Four months in, and having a boy is…exactly like having any other baby. Obviously, things work a little differently in the diaper department than I am used to, but I adjusted to that quickly. I have noticed that in children’s clothing stores the boys’ section is disproportionately smaller than the girls’ section, which is crap. It is a LOT harder to find cute boy clothes. Oh, the injustice!
Last week James and I went to the grocery store while Annie was at preschool. An older women started cooing over him, and when she heard James had an older sister at home she said, “Make sure you pick up some footballs and trucks and let that boy be a boy!” I was polite, but I made a face as I walked away.
Madeline never really gravitated to the girlie stuff, but Annabel was drawn to it like a moth to a flame. I fell onto the tomboy side of the spectrum when I was growing up and really resented when people implied I was wrong because I wasn’t a girl who liked dresses and dolls. So, while it’s fun and different to have such a girlie-girl in Annie, I’m making sure she doesn’t feel like her interests are right or wrong.
I will make sure James has access to “boy” stuff as well as “girl” stuff, but mostly he’ll just have access to stuff and we’ll let the chips fall where they may. With Annabel as his sister, he’s going to know all about Disney princesses and cake decorating (her latest obsession), but also bike rides and baseball and playing pretend. I don’t really buy into the whole, “boys will be boys” thing. I just want my kids to be kids
You know those long tubes that wrapping paper are wrapped around? Well, during the Christmas season we have plenty of the empty ones lying around this house…and the kids will play with them constantly. To my boys they become swords! They run around and play pirates and battle and all that good stuff. To my girls these tubes become magic wands! They tap each other on the head and Poof! You’re a fairy! I did not teach my kids how to play with these tube thingies – this is just what they do! When either me or my husband pick up an empty tube, we don’t use them as swords or magic wands. Nope. What WE do is put our mouth to one end and blow it like a horn into each other’s ear when they are not looking. Now, THAT is how they should be played with. Nothing gender specific about that!
I have two girls. One a girly-girl who isn’t afraid to be rough and muddy, and one not so girly, but she still loves her dolls.
They’d use them as swords or horses.
I find cute boy stuff all the time! I have a 3 month old girl so when I’m looking for girl stuff(that will fit my tall skinny girl) it seems like there is more baby boy things than girl, especially at target as of late!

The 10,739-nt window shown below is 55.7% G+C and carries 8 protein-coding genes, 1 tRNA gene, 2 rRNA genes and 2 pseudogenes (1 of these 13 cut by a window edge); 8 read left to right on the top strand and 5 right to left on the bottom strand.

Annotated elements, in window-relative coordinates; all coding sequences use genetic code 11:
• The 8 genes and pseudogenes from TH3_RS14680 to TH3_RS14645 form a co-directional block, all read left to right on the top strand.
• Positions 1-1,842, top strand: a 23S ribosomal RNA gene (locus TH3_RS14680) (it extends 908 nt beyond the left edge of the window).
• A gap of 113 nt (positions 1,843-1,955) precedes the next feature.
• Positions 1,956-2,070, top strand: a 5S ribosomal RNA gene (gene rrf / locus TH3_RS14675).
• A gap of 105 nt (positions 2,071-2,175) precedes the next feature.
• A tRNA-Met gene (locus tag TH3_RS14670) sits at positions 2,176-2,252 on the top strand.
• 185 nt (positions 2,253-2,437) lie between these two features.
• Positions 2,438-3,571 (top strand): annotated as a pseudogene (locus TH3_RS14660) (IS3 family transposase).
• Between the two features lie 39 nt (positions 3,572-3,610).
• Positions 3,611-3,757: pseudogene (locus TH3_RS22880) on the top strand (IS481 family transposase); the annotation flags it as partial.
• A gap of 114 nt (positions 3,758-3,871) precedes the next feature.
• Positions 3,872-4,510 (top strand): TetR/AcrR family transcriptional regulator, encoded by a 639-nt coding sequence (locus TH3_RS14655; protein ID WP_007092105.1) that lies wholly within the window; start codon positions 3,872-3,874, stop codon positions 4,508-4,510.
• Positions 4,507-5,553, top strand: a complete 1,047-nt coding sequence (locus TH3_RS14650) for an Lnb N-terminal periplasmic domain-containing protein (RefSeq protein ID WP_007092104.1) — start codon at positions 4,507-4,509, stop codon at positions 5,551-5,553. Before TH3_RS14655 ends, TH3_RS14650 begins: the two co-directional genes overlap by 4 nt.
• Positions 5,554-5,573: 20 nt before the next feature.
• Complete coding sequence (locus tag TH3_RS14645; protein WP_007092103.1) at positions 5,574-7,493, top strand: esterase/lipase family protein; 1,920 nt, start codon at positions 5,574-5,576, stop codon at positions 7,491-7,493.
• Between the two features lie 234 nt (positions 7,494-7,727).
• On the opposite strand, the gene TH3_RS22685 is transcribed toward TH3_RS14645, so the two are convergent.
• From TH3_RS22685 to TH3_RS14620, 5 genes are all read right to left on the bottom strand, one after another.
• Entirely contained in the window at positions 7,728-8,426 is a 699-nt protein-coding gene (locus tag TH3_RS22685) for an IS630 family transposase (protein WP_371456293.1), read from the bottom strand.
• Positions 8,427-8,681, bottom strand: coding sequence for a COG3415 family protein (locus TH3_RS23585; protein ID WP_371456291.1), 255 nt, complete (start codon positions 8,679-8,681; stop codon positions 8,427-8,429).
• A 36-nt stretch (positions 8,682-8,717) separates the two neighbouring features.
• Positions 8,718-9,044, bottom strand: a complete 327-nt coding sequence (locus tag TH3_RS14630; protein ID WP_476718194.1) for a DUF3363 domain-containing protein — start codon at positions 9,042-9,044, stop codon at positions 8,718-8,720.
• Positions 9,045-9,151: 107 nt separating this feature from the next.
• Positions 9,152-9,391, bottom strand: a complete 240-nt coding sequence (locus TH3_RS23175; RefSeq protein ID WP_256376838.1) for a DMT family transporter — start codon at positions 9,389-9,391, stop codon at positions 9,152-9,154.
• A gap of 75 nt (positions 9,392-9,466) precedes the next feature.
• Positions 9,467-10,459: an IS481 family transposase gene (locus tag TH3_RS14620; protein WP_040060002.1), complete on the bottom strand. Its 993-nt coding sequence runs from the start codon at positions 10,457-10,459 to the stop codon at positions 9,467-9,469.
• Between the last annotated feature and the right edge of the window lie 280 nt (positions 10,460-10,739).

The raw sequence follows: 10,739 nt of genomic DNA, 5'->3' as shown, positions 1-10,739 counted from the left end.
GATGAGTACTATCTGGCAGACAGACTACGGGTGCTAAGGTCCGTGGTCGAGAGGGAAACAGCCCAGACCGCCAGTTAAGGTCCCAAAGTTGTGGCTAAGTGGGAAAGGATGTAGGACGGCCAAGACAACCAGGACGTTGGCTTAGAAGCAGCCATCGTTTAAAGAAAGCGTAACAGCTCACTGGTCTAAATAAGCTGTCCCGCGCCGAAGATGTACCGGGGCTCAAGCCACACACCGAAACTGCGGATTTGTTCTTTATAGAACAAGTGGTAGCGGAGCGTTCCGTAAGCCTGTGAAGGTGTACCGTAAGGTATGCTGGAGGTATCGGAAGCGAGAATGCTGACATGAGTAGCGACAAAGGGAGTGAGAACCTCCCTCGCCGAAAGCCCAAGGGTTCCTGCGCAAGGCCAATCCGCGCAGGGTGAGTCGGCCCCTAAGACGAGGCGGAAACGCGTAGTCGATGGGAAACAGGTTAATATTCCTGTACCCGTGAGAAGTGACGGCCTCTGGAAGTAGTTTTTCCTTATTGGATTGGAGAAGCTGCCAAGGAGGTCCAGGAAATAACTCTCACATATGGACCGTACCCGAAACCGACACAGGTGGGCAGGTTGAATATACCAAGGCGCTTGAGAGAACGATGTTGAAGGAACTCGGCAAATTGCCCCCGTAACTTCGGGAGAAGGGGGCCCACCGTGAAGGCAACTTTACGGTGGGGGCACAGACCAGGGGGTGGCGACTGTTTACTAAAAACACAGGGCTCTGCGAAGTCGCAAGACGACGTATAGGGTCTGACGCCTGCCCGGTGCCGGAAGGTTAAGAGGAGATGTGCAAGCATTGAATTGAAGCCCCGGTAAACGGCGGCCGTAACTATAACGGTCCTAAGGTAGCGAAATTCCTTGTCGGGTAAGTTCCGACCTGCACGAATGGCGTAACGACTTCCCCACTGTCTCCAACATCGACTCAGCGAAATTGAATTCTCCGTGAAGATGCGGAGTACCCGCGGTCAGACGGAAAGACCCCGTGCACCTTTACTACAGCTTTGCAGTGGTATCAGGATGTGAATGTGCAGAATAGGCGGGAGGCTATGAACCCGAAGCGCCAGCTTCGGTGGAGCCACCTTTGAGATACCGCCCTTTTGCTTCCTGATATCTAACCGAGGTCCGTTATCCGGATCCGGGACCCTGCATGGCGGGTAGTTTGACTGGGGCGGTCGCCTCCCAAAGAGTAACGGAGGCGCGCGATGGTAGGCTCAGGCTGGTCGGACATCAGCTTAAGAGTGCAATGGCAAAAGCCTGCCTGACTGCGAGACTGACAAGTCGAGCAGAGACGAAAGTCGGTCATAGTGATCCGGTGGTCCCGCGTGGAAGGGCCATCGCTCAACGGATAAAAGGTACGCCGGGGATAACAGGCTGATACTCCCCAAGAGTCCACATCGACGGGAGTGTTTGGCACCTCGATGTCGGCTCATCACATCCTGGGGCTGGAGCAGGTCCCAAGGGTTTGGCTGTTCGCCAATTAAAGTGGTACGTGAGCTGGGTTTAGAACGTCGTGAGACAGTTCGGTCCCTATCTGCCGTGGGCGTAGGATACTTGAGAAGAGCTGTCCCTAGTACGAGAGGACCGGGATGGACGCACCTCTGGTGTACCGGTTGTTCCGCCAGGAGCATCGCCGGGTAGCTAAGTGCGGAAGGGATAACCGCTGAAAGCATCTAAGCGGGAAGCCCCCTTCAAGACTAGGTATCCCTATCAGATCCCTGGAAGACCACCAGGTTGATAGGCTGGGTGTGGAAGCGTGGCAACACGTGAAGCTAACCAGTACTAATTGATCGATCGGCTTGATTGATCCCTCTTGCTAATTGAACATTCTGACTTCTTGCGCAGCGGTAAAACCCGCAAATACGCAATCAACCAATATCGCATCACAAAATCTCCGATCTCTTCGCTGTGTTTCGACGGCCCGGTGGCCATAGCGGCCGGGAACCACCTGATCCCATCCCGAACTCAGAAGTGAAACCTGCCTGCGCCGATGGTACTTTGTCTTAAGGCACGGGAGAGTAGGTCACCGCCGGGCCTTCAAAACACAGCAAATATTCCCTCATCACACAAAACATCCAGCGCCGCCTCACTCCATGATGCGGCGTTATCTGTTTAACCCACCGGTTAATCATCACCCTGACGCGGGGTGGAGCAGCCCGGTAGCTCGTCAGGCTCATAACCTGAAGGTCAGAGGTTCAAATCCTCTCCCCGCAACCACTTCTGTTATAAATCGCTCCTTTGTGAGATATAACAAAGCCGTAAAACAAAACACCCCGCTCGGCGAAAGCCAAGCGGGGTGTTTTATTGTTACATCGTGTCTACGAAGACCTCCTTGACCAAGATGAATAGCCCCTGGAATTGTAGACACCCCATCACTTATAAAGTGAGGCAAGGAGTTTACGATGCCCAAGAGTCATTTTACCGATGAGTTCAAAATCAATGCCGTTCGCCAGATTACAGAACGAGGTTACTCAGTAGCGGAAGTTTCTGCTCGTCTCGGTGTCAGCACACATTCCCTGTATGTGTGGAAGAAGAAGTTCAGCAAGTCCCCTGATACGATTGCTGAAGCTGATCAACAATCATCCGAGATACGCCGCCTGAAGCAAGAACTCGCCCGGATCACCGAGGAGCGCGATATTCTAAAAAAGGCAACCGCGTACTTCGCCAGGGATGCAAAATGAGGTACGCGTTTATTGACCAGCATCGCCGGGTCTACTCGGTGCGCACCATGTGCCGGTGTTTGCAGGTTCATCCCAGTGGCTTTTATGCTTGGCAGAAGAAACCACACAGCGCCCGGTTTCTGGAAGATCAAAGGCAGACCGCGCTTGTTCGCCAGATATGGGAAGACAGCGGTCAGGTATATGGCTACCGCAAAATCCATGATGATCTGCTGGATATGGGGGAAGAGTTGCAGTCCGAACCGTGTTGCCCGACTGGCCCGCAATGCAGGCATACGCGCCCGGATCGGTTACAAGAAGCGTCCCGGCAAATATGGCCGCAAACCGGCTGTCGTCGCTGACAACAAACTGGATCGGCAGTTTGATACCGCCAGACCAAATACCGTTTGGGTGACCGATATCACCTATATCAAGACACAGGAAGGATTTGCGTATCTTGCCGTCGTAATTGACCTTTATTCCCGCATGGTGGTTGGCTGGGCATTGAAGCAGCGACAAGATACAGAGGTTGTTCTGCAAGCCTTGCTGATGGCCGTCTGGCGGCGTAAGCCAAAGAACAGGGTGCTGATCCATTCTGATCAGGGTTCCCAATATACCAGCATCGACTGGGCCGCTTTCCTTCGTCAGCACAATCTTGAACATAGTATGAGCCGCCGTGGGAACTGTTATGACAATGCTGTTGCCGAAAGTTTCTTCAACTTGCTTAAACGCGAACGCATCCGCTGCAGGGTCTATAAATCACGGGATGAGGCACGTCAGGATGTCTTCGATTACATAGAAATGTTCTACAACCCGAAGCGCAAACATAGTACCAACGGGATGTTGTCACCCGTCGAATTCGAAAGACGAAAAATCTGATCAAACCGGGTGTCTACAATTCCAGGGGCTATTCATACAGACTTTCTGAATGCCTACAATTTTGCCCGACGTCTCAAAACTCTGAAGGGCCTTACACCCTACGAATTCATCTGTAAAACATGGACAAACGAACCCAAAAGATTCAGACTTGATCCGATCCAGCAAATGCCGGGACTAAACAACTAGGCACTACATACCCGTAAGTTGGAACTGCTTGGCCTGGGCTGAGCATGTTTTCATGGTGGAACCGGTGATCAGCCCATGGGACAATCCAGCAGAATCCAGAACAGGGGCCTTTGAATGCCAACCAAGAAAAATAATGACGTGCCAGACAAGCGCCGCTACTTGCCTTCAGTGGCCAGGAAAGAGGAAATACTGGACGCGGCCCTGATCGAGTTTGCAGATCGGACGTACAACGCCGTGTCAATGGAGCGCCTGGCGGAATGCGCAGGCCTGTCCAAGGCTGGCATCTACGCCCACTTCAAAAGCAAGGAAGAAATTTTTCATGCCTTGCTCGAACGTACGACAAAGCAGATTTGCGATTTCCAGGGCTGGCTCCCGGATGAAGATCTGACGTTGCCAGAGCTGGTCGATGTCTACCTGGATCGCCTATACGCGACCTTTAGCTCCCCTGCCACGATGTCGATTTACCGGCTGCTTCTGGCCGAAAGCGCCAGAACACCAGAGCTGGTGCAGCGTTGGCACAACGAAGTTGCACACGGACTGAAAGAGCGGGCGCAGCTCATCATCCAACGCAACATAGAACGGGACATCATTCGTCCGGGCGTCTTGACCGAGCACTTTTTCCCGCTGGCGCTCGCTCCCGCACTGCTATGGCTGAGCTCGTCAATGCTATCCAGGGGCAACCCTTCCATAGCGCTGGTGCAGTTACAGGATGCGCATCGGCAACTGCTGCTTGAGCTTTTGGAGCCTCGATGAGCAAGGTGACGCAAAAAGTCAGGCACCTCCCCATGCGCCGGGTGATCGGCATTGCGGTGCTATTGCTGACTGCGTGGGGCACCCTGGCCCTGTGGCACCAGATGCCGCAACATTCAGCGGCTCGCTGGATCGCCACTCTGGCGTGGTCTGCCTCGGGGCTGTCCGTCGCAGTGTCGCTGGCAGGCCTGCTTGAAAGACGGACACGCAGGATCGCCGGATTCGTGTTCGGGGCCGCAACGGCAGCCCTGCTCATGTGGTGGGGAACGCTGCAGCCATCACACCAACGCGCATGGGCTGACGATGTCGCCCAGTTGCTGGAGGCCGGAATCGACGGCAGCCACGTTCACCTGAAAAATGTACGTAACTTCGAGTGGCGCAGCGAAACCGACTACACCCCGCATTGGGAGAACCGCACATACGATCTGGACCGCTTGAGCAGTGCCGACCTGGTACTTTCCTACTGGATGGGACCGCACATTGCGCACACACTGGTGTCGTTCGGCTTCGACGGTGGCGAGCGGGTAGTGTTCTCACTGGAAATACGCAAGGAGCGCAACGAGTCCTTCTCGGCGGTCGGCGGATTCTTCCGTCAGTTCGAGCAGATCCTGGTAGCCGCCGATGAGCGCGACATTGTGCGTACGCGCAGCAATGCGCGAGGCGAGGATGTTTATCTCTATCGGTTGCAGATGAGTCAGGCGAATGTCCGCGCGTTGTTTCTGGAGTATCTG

I have a 4-year-old that loves Dora, Doc McStuffins, Princess Sofia…equally with dirt, Spiderman, motorcycles. He takes dance but also loves sports. I am proud that he likes exploring different things and don’t push things on him. I try to take it in stride but…geez…try finding boy dance clothes
My son, now 18, had 2 baby dolls when he was a young child. He asked for them for Christmas and I got him one boy and one girl doll. He played with them for a couple of years, eventually they ended up as bath dolls and then passed on to his younger sister.
Hes also been known to partake in tea parties with his younger sister too.
My son enjoys my little pony and princess Sophia and I will gladly record them for him. I want him to enjoy whatever he wants regardless of its a “girl” or “boy” thing. As long as he’s happy. My older son had all Dora stuff before Diego came along.
Autumn Canter says:
Had a boy first and then a girl. I do see a trend of them gravitating towards boy and girl things. My boy loved construction vehicles, car and trains. Though my daughter will play with those things with him, so prefers the toy kitchen, dolls, animals, princesses. My son’s favorite color was pink until he started preschool and a boy told him that was a girl color. So sad. He still loves having his nails painted. I drew the line and said “No painted nails in kindergarten.” Still not sure if this was the right thing. I just don’t want him to be teased. But I also won’t paint mine except for summer. I also tell him “No pants with holes in kindergarten!” So I hope he just lumps painted nails in with looking nicer for school. He wants to wear a skirt like his sister, so we are getting him a kilt. It’s hard to fight the urge to not enforce gender stereotypes but allow for innocent self expression. We try our best over here. Also, my son likes the Disney princess movies. Not as much as my daughter, but he does like them! We never have told them “Only boys can do that” or “only girls can do that!” except for boys standing to pee and girls having babies and nursing them!